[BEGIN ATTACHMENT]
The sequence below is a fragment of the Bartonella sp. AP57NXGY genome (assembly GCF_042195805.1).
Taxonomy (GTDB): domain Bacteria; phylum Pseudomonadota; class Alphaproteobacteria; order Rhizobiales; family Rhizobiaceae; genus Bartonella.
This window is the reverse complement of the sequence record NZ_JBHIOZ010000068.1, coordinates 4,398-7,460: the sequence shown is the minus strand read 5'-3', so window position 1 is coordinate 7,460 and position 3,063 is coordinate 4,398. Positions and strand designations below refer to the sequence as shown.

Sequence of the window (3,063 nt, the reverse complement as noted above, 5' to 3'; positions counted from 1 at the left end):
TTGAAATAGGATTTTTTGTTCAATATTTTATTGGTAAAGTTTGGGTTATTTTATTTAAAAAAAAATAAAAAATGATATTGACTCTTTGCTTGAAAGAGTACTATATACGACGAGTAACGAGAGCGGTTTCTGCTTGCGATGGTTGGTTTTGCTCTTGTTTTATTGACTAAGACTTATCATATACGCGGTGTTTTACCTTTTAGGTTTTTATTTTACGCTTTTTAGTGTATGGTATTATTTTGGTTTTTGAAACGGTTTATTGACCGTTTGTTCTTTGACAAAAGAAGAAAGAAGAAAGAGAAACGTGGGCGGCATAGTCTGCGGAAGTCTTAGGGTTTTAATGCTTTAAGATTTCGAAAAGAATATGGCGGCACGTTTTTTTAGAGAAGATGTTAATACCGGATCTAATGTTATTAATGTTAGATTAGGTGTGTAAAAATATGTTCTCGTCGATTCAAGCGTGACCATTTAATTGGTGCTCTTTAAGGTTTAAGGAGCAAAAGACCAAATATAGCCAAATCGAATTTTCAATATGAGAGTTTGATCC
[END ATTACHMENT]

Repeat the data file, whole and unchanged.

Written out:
The sequence below is a fragment of the Bartonella sp. AP57NXGY genome (assembly GCF_042195805.1).
Taxonomy (GTDB): domain Bacteria; phylum Pseudomonadota; class Alphaproteobacteria; order Rhizobiales; family Rhizobiaceae; genus Bartonella.
This window is the reverse complement of the sequence record NZ_JBHIOZ010000068.1, coordinates 4,398-7,460: the sequence shown is the minus strand read 5'-3', so window position 1 is coordinate 7,460 and position 3,063 is coordinate 4,398. Positions and strand designations below refer to the sequence as shown.

Sequence of the window (3,063 nt, the reverse complement as noted above, 5' to 3'; positions counted from 1 at the left end):
TTGAAATAGGATTTTTTGTTCAATATTTTATTGGTAAAGTTTGGGTTATTTTATTTAAAAAAAAATAAAAAATGATATTGACTCTTTGCTTGAAAGAGTACTATATACGACGAGTAACGAGAGCGGTTTCTGCTTGCGATGGTTGGTTTTGCTCTTGTTTTATTGACTAAGACTTATCATATACGCGGTGTTTTACCTTTTAGGTTTTTATTTTACGCTTTTTAGTGTATGGTATTATTTTGGTTTTTGAAACGGTTTATTGACCGTTTGTTCTTTGACAAAAGAAGAAAGAAGAAAGAGAAACGTGGGCGGCATAGTCTGCGGAAGTCTTAGGGTTTTAATGCTTTAAGATTTCGAAAAGAATATGGCGGCACGTTTTTTTAGAGAAGATGTTAATACCGGATCTAATGTTATTAATGTTAGATTAGGTGTGTAAAAATATGTTCTCGTCGATTCAAGCGTGACCATTTAATTGGTGCTCTTTAAGGTTTAAGGAGCAAAAGACCAAATATAGCCAAATCGAATTTTCAATATGAGAGTTTGATCC